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RFE/RL NEWSLINE Vol. 2, No. 8, Part II, 14 January 1998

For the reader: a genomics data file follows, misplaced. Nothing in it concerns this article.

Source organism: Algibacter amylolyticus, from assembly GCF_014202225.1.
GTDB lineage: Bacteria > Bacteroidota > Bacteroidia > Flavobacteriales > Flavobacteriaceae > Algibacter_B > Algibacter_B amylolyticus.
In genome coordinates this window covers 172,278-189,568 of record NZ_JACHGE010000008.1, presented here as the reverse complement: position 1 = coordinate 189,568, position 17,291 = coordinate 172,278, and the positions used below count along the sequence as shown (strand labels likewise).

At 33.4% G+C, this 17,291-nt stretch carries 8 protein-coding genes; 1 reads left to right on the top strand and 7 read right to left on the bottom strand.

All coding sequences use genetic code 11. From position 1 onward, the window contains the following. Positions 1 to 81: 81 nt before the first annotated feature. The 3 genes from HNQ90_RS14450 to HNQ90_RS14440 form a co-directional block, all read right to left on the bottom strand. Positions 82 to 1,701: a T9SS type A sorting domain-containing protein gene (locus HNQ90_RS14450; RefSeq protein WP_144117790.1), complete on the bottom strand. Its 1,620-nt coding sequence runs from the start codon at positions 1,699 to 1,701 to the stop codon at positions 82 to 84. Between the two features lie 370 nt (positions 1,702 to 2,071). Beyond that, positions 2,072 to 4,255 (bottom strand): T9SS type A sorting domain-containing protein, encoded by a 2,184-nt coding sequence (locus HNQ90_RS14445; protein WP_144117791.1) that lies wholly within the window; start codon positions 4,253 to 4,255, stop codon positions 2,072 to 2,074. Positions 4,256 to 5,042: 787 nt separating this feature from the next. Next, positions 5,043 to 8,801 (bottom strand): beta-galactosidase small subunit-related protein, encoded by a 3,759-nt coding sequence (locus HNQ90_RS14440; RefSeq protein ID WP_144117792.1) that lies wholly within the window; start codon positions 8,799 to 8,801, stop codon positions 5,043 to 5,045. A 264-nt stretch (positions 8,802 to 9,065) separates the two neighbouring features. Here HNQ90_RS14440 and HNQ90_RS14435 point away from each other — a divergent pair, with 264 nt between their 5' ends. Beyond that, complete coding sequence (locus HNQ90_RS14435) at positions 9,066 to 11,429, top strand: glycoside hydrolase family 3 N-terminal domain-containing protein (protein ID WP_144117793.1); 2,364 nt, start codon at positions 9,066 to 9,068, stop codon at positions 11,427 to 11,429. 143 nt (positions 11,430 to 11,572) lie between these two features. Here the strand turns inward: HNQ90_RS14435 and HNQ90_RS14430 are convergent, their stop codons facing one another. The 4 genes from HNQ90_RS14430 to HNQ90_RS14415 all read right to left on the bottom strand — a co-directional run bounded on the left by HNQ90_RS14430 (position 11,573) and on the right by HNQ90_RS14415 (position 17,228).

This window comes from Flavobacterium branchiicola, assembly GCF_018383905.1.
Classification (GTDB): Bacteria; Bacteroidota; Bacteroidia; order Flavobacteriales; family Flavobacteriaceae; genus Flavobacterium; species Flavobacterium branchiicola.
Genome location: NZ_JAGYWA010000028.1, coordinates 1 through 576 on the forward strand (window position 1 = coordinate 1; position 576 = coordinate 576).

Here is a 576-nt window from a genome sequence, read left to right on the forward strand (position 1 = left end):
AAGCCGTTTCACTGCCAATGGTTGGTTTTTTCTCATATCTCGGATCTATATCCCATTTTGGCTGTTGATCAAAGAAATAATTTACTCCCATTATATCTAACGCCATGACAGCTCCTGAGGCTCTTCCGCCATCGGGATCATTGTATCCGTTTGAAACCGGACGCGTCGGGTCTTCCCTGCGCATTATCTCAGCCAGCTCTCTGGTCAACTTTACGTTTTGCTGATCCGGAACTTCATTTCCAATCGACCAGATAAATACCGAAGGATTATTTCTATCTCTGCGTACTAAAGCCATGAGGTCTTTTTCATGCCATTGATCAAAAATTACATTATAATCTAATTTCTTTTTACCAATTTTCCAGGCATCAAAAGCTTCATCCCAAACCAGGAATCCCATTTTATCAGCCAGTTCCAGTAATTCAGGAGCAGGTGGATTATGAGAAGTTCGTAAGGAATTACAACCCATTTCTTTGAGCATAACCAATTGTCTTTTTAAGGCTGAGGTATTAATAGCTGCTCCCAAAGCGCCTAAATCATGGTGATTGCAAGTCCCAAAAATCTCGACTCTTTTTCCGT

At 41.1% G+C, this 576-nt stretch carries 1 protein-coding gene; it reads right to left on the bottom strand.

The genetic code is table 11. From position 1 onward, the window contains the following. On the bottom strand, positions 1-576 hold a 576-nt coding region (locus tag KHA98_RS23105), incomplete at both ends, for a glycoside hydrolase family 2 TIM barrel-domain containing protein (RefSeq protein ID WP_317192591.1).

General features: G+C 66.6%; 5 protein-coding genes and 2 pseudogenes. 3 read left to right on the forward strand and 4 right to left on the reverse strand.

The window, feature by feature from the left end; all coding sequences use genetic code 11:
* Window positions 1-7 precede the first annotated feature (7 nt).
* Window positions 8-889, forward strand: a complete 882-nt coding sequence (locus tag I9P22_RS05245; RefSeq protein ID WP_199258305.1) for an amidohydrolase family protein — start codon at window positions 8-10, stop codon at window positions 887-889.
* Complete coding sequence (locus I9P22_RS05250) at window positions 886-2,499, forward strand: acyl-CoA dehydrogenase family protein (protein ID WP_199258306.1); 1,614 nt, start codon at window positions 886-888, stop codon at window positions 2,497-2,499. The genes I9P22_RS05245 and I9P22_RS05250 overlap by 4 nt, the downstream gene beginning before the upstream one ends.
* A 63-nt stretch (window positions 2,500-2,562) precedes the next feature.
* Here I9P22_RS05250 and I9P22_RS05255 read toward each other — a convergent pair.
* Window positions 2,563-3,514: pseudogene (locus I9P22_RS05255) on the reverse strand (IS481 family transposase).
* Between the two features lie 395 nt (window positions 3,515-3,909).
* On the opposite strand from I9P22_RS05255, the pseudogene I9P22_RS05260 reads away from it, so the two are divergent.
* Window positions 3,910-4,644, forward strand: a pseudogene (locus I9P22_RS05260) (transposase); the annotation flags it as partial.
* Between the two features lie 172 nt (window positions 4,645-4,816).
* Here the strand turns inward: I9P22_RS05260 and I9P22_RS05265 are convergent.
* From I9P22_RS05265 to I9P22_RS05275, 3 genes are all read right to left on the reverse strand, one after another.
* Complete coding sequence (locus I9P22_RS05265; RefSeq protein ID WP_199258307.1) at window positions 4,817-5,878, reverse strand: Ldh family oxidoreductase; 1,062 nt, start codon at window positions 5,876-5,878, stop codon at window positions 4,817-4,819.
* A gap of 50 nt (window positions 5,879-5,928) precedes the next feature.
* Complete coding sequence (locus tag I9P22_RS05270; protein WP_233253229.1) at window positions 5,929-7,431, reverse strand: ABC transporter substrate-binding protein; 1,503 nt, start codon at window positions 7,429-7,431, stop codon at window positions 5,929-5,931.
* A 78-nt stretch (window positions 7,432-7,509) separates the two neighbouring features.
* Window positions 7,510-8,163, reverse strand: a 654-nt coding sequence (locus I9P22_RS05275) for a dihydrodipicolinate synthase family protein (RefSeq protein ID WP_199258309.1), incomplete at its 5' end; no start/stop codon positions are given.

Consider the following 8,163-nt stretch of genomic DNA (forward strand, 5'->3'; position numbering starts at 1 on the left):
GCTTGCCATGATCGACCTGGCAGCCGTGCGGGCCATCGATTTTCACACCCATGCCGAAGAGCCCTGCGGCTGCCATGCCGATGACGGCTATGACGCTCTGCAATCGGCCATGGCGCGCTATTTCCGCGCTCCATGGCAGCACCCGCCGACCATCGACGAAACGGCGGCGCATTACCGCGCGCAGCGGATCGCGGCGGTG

A daily report of developments in Eastern and Southeastern Europe, Russia, the Caucasus and Central Asia prepared by the staff of Radio Free Europe/Radio Liberty. This is Part II, a compilation of news concerning Central, Eastern, and Southeastern Europe. Part I covers Russia, Transcaucasia and Central Asia and is distributed simultaneously as a second document. Back issues of RFE/RL NewsLine and the OMRI Daily Digest are online at RFE/RL's Web site: http://www.rferl.org/newsline xxxxxxxxxxxxxxxxxxxxxxxxxxxxxxxxxxxxxxxxxxxxxxxxxxxxxx Headlines, Part II * UKRAINE BACKTRACKS ON CURRENCY EXCHANGE CORRIDOR * MONTENEGRO'S BULATOVIC CLIMBS DOWN * BOMBS DESTROY SOCIALIST HQ IN GJIROKASTER xxxxxxxxxxxxxxxxxxxxxxxxxxxxxxxxxxxxxxxxxxxxxxxxxxxxxx EAST-CENTRAL EUROPE UKRAINE BACKTRACKS ON CURRENCY EXCHANGE CORRIDOR. Deputy Prime Minister Sergei Tigipko on 13 January announced that a new trading corridor for the hryvna will soon be made public. The central bank previously set a 1.75-1.95 hryvna to $1 range for the first six months of this year. But many currency traders think the government cannot maintain that range for the battered currency. The National Bank had to abandon a corridor for the hryvna in November when it was unable to defend the currency against massive selling. PB BELARUSIAN FOREIGN MINISTER SAYS COUP REPORT TAKEN SERIOUSLY. Ivan Antonovich said in a state television interview on 13 January that the government must react seriously to the report of an alleged plan by the opposition to overthrow the government (see "RFE/RL Newsline," 12 January 1998). "In other European countries, such events are classified as an attempted coup," he said. Opposition leaders have called the charges ridiculous. "It is clear the authorities are preparing a wave of repression against dissidents," said Valery Buyval, a spokesman for the opposition Belarusian Popular Front. PB NEW STRATEGY IN ORT JOURNALIST TRIAL? Defense lawyers for Russian Public Television (ORT) journalist Pavel Sheremet and his cameraman Dmitriy Zavadskiy are considering filing criminal charges against a group of Russian and Belarusian parliamentary deputies for illegally crossing the border, "Kommersant-Daily" reported on 13 January. The lawyers claim that the deputies, who met last June at an inter- parliamentary session of the assembly of the Russia-Belarus union, crossed the border in the same fashion as Sheremet and Zavadskiy did when they were arrested on the Lithuanian- Belarusian border the following month. The case against the deputies would include charges against Paval Shypuk and Anatol Malafejeu, the heads of the two chambers of the Belarusian National Assembly, and Gennadii Seleznev, speaker of the Russian State Duma. PB MOSCOW DAILY COMMENTS ON U.S.-BALTIC CHARTER. "Segodnya" on 13 January wrote that Washington's indirect support for the Baltic States' bid to join NATO and its decision to set up a joint U.S.-Baltic partnership committee signal the failure of Moscow's proposal to set up a security zone in the region, according to BNS. At the same time, the newspaper pointed out that the charter is so generally worded and U.S. politicians' statements on NATO and the Baltic States so "cautious" that they are unlikely to bring those countries any closer to the Atlantic alliance (see also "End Note" below). JC ESTONIAN GOVERNMENT GIVES INITIAL APPROVAL TO EXTRADITION BILL. The government on 13 January approved in principle a bill regulating the extradition of illegal immigrants and the refusal of entry to undesirable individuals, ETA reported. Under that bill, the authorities could demand that an illegal immigrant leave the country within 15 days; in the case of a non-citizen whose residence permit is revoked, that deadline could be extended to 60 days. Interior Minister Robert Lepikson estimates the number of illegal immigrants in Estonia at 70,000. JC MOSCOW ADMITS RUSSIAN UNIVERSITIES IN ESTONIA ILLEGAL. The Russian Education Ministry has admitted that several Russian universities have opened branches in Estonia without obtaining licenses from either country, ETA reported on 13 January. The activities of those universities contravene Estonian and Russian legislation, the Russian Education Ministry said. At talks in Moscow last week, Estonian and Russian officials agreed that a bilateral agreement must be concluded before Russian universities can open branches in Estonia. According to Estonian Minster of Education Mait Klaassen, the illegal university branches in Estonia have made it impossible to reach such an agreement. JC POLISH TRANSPORT STRIKE EASED. Public transport officials in Poznan have decided to downgrade their six-day-old strike, Reuters reported on 13 January. Drivers will go back to work but will not accept fares from passengers. They will also hold hunger strikes and block roads to back their demand for a 21 percent wage hike. City officials are offering a 17 percent raise. PB CZECH PRESIDENT'S RE-ELECTION SEEMS CERTAIN. President Vaclav Havel on 13 January said he will dissolve the parliament immediately and call early elections if he is re- elected for a second term and if the constitutional preconditions for dissolving the legislature are met. Havel's re- election appears secured following the decision on 13 January of 30 Civic Democratic Party deputies--out of a total of 69--to quit their formation and set up a new party. That party, to be called the Freedom Union, is expected to back Havel's candidacy. Also on 13 January, former dissenting members of the other ruling conservative party, the Civic Democratic Alliance, set up a new formation, the Party of Democratic Accord. MS SLOVAK PRESIDENTIAL ELECTIONS POSTPONED. The chairman of the Slovak parliament on 13 January told journalists that the presidential elections scheduled for 23 January will be postponed by six days to avoid clashing with the summit of Central European leaders due to be held in Levoca, eastern Slovakia, on the same day. Ivan Gasparovic said he had forgotten about the summit when announcing the original date of the elections, stressing that this had been "unintentional." MS HUNGARIAN LEFTIST FORCES SIGN ELECTION PACT. The governing Socialist Party (MSZP) on 13 January signed an election cooperation agreement with the Social Democratic Party (MSZDP) and the Agrarian Alliance, Hungarian media reported. The Agrarian Alliance will not field its own candidates in the next elections, but four of its members will be included on the Socialist national list. The MSZP and MSZDP will run independently but will not campaign against each other. Prime Minister and MSZP chairman Gyula Horn described the unity of left-wing forces as an important goal, while MSZDP chairman Laszlo Kapolyi said his party would like to see the Left remain in power. MSZ HUNGARIAN DEFENSE MINISTER MEETS NATO COMMANDER. Wesley Clark, the supreme commander of NATO forces in Europe, has urged Hungarian Defense Minister Gyorgy Keleti to prepare the Hungarian military for NATO accession, Hungarian media reported. The two men met in Mons, Belgium, on 13 January. The alliance expects the Hungarian military to improve soldiers' command of English, familiarize them with NATO standards and regulations, and improve the level of training. MSZ SOUTHEASTERN EUROPE MONTENEGRO'S BULATOVIC CLIMBS DOWN. Outgoing Montenegrin President Momir Bulatovic and his rival, President-elect Milo Djukanovic, began talks on 14 January to resolve their differences (see "RFE/RL Newsline, 13 January 1998). Bulatovic announced the talks after talks on 12 January with visiting Yugoslav Prime Minister Radoje Kontic, a representative of Yugoslav President Slobodan Milosevic, who is also Bulatovic's political supporter. Observers suggested that the Belgrade leadership, under pressure from the U.S. and the international community, has told Bulatovic to stop his efforts aimed at blocking Djukanovic's smooth succession to the presidency on 15 January. The Belgrade daily "Nasa Borba" reported that Serbian President Milan Milutinovic, who is a key ally of Milosevic, will attend Djukanovic's inauguration. PM KOSOVO SERBS CONTINUE PROTESTS. The Bozur [Peony] Society, which represents Serbs and Montenegrins in Kosovo, held a rally in Kosovo Polje on 13 January. Speakers said that Serbian authorities in Belgrade assured Bozur's delegation the previous day that Serbia will not allow Albanian "nationalists and extremists" to practice "terrorism" against the Kosovo Serbs (see "RFE/RL Newsline," 12 January 1998). The speakers did not say whether the delegation spoke with Milosevic, as Bozur's leader Bogdan Kecman had earlier demanded. Kecman and other speakers promised to continue to hold rallies in various parts of Kosovo until Belgrade gives more support to the Kosovo Serbs and until the Albanians stop "threatening the Serbs with war," an RFE/RL correspondent reported from Pristina. PM KOSOVO LIBERATION ARMY CONTROLS OWN TERRITORY. The clandestine Kosovo Liberation Army UCK) is firmly in control of an area of about 60 square kilometers around the town of Srbica, the Sarajevo daily "Oslobodjenje" reported from Kosovo on 14 January. The UCK's goal is to establish an independent state consisting of Kosovo and parts of western Macedonia, where the population is mainly Albanian, the daily added. PM UN EXTENDS MANDATE IN PREVLAKA. The UN Security Council voted unanimously in New York on 13 January to extend until 15 July the mandate of the military observer mission monitoring the demilitarization of the Prevlaka peninsula. Prevlaka is Croatian territory but is claimed by Belgrade because it controls access to the Bay of Kotor, where Yugoslavia's only deep-water naval base is located. The Croatian media have suggested on several occasions in recent years that President Franjo Tudjman might be willing to exchange Prevlaka for Serbian-held Bosnian territory near Dubrovnik. But they claim he had to abandon his plans under pressure from the international community and from domestic public opinion. PM U.S., MILOSEVIC BACK PLAVSIC'S PRIME MINISTER. Republika Srpska President Biljana Plavsic said in Banja Luka on 13 January that both Milosevic and visiting U.S. envoy Robert Gelbard endorse her nominee, Mladen Ivanic, for the post of prime minister. Meanwhile in Pale, hard-line leader Momcilo Krajisnik confirmed that Milosevic backs Ivanic, but he said that the ultra-nationalist parties, which won a plurality of the vote in the 1997 legislative elections, will insist on naming their own prime minister. Current Prime Minister Gojko Klickovic called Ivanic a "tool of foreign interests." PM BOSNIA NAMES 32 AMBASSADORS. The members of the three-man joint presidency agreed in Sarajevo on 13 January on a list of 32 ambassadors. An RFE/RL correspondent reported that the presidency could not agree, however, on who would be the ambassador to the U.S. The Serbs have insisted on this key post for themselves, while the Muslims have suggested that it go to a Jew or to someone else who is neither Serbian, Croatian, nor Muslim. The international community has been applying pressure to all three sides for months in an effort to persuade them to agree on a joint list of ambassadors and on joint institutions. In related news, Carlos Westendorp, the international community's chief representative in Bosnia, said he may make a decision on establishing a joint Bosnian currency if the three sides cannot resolve the matter themselves. PM NATO TROOPS SEIZE ILLEGAL SERB ARMS. Over the past few days, Danish SFOR troops confiscated two tons of arms from the homes of Bosnian Serbs in the Ozren area between Doboj and Tuzla. A NATO spokesman said in Tuzla on 13 January that there were no casualties in the operation, code- named "Big Bad Wolf." PM TOUGH YEAR AHEAD FOR SLOVENIA. Foreign Minister Boris Frlec said in Ljubljana on 13 January that "the year 1998 will be one of the toughest for Slovenia's domestic and foreign policies because of the extensive and difficult tasks ahead of us." Frlec added that his top priority is to negotiate Slovenia's entry into the EU, which he hopes will be completed by 2003. He also noted that "we are involved in intensive dialogue with NATO and we have to prove this year that we can join the alliance because a decision on further NATO enlargement will be made at the beginning of 1999." PM BOMBS DESTROY SOCIALIST HQ IN GJIROKASTER. Three large bombs destroyed the Socialist Party headquarters and damaged the local prosecutor's office in the Socialist stronghold of Gjirokaster on 13 January. The neighboring offices of the city's prefecture and the municipality were also damaged. Nobody has claimed responsibility for the attacks, which resulted in no casualties. Socialist parliamentary faction leader Pandeli Majko said the attack had a "clearly political background," but he dismissed allegations by local Socialist leader Besnik Shehu that the opposition Democratic Party may have been involved, "Koha Jone" reported. It was the 15th bomb blast in Gjirokaster since 13 December. Other attacks have targeted the former family home of communist dictator Enver Hoxha, an overpass, and a children's home. FS FORMER ALBANIAN DEFENSE MINISTER INVESTIGATED FOR ARMS TRAFFICKING. The Prosecutor-General's Office is investigating former Defense Minister Safet Zhulali and some former high-ranking military officers for arms smuggling, "Gazeta Shqiptare" reported on 14 January. Former Prime Minister Aleksander Meksi, however, told the daily that the previous Democratic Party government was not involved in any illegal deals. He claimed that all revenues from legal arms trade have been properly accounted for. Unnamed officials in the office claim that the state budget does not include any revenues from arms sales. FS DEMOCRATIC CONVENTION OF ROMANIA ON COALITION CRISIS. The Democratic Convention of Romania (CDR) Council has expressed the hope that the Democratic Party's National Council, which meets on 14 January to discuss the coalition crisis, will opt for continuing the coalition. CDR chairman Ion Diaconescu argued that although opinion surveys indicate that the CDR might increase its strength in the parliament if early elections are held, "national interest" is more important. Diaconescu also warned that if the coalition is dismembered, the Democrats will lose their posts in both local and central government structures. He said such an upheaval would unavoidably "harm the country's economic and political stability," RFE/RL's Bucharest bureau reported. MS TRANSPORTATION MINISTER ON CRISIS. Traian Basescu says he has "nothing to retract" from his criticism of the government and that consequently "my decision to resign from the government is irrevocable, regardless of the Democratic Party's decision." Democratic Party chairman Petre Roman says the party's National Council is meeting "in order to give the country the means of putting the government on the right reform track." Adrian Nastase, deputy chairman of the main opposition Party of Social Democracy in Romania, said that given the Democrats' experience of ruling with "the right," a future alliance between their two formations cannot be ruled out. He added that the best solution to the crisis is early elections, RFE RL's Bucharest bureau reported. MS RUSSIAN ARMY IN TRANSDNIESTER PROTESTS ROMANIAN "PROVOCATION." The command of the Operational Group of Russian Forces deployed in the Transdniester on 13 January officially protested what it called a "gross provocation" by a Romanian general. On 25 December 1997, the Chisinau newspaper "Mesagerul" published an article by General Mircea Calmaru saying his troops are "capable of giving short shrift to two armies such as those based in the Transdniester." Calmaru heads the 10th Romanian Corps, stationed in Iasi, on the border with Moldova. The Russian command says that it has informed the Russian Ministry of Defense about the general's "rude and insulting" statements, Infotag reported. MS VOTING PROCEDURES FOR TRANSDNIESTRIANS IN MOLDOVAN ELECTIONS. Presidential counselor Anatol Taranu told RFE/RL's Chisinau bureau on 13 January that the Transdniester authorities say that in order to vote in the March parliamentary elections, Moldovan citizens in the separatist region will be allowed to "cross the border." The separatists will not allow balloting to take place on the right bank of the Dniester. Meanwhile, the United Social Democratic Party of Moldova and the Speranta [Hope] movement on 13 January set up an electoral alliance that will run as the "Speranta Bloc." MS EU THREATENS SANCTIONS AGAINST BULGARIA OVER CD PIRACY. European Commission expert Vincent Pincert told an RFE/RL correspondent in Sofia on 13 January that rampant compact disc piracy in Bulgaria is damaging the country's bid for eventual EU membership. Pincert added Bulgaria faces international sanctions in the near future as well. He said state and private producers illegally copy some 45 million CDs a year, more than double the piracy rate one year ago. Most pirate CDs are redistributed through Russia or exported directly to the EU, he noted. MS REGIONAL AFFAIRS DATE OF NEXT CIS SUMMIT IN QUESTION? CIS Deputy Executive Secretary Stanislav Lebeznik told Interfax on 13 January that the schedules of all CIS heads of state must be coordinated in order to set the date for the next CIS summit. At the last summit in Moldova in October, it was agreed that summits should be held annually on 23 January and on 16 March. The January summit was canceled last week at the initiative of Ukrainian President Leonid Kuchma to allow for "fundamental preparation of all the necessary documents," according to Labeznik. At that time, however, it was also announced that the March summit will go ahead as scheduled. LF END NOTE U.S.-BALTIC CHARTER: MILESTONE ON WAY TO WEST by Sonia Winter The presidents of Estonia, Latvia, Lithuania arrived in Washington on 13 January to begin three days of highly visible meetings and ceremonies marking the start of a new chapter in their relations with the U.S. The high point will be on 16 January at the White House with the signing of a U.S.-Baltic Charter of Partnership, which pledges U.S. support for the integration of the three Baltic nations into Western institutions, including NATO. From the U.S. perspective, the document marks the true beginning of normal state-to-state relations and the end of the long journey of the Baltic States from the 1940 Soviet occupation, through the declaration of independence, and recovery from Soviet dominion in the first half of the 1990s, to genuine sovereignty and continuing democratization in the closing years of the decade. But for many in Estonia, Latvia and Lithuania, the charter, which took a year to complete, is only another step forward on their way West--one that falls short of initial high hopes. State Department spokesman James Rubin on 13 January articulated what the charter does, as well as what it does not do. He thereby pinpointed the quiet controversy, kept out of the public eye during the negotiations. The charter, Rubin said, sets a framework for development of U.S.-Baltic relations and is a clear statement of U.S. support for "Baltic integration into European and transatlantic institutions." He noted that "the U.S. welcomes and supports Baltic aspirations to join NATO." But he also said "the charter is not a security guarantee" and "does not commit the U.S. to [supporting] Baltic membership." He emphasized that "the charter in fact reaffirms U.S. policy that aspirants can become members only as they prove themselves able and willing to assume the responsibilities and obligations of membership." Although Estonia is generally recognized by experts as being as able and willing as other successful NATO candidates, Baltic leaders have had to accept their exclusion from plans for the first round of NATO expansion, which was confined to Poland, Hungary, and the Czech Republic, Moreover, the Baltics may also miss out on a second round of NATO enlargement, expected after 1999. Washington sources say U.S. officials have advised the Baltic governments they will not be able to join NATO anytime soon. When asked about Baltic membership, the stock reply of U.S. and NATO officials is that enlargement must take into account the interests of the whole alliance and not weaken it in any way. In other words, U.S. and NATO officials say concern about Russia's opposition is a looming factor in consideration of Baltic membership in the alliance. Rubin said the U.S. has briefed Russia on the Baltic charter--which seems designed in part to soothe Russian sensitivities regarding the Baltic States--but has not received an official reaction. He noted that the document contains specific language "welcoming the NATO-Russia Founding Act, and the strength in NATO-Russia relationships as core elements of their shared vision of a new and peaceful Europe." Another early disappointment for Baltic leaders, especially Lithuanians, was U.S. insistence on one charter for all three states instead of separate bilateral documents for Estonia, Latvia, and Lithuania. But in Washington this week, there will be public praise and applause for the charter. Presidents Lennart Meri of Estonia, Guntis Ulmanis of Latvia, and Algirdas Brazauskas of Lithuania have already said that the charter is a unique and significant document that will strengthen regional stability and forge closer ties with Europe and the U.S. The charter sets up three bilateral working groups loosely modeled on U.S. commissions with Russia, Ukraine, and Kazakhstan, which are co-chaired by U.S. Vice President Al Gore and the respective president. The ranking U.S. official on the U.S.-Baltic Partnership Commission is expected to be Deputy Secretary of State Strobe Talbott, with Under Secretary of State for Economic Affairs Stuart Eizenstat in charge of economic development issues. They will meet regularly to advance cooperation in science, technology, commerce, and other areas. Outgoing Lithuanian President Algirdas Brazauskas will sign for his country. But Lithuanian sources say President-elect Valdas Adamkus may reaffirm the Partnership Charter when he makes his first trip to the U.S. as president. Adamkus is to be inaugurated into office in late February. The author is a Washington-based RFE/RL correspondent. xxxxxxxxxxxxxxxxxxxxxxxxxxxxxxxxxxxxxxxxxxxxxxxxxxxxxx Copyright (c) 1998 RFE/RL, Inc. 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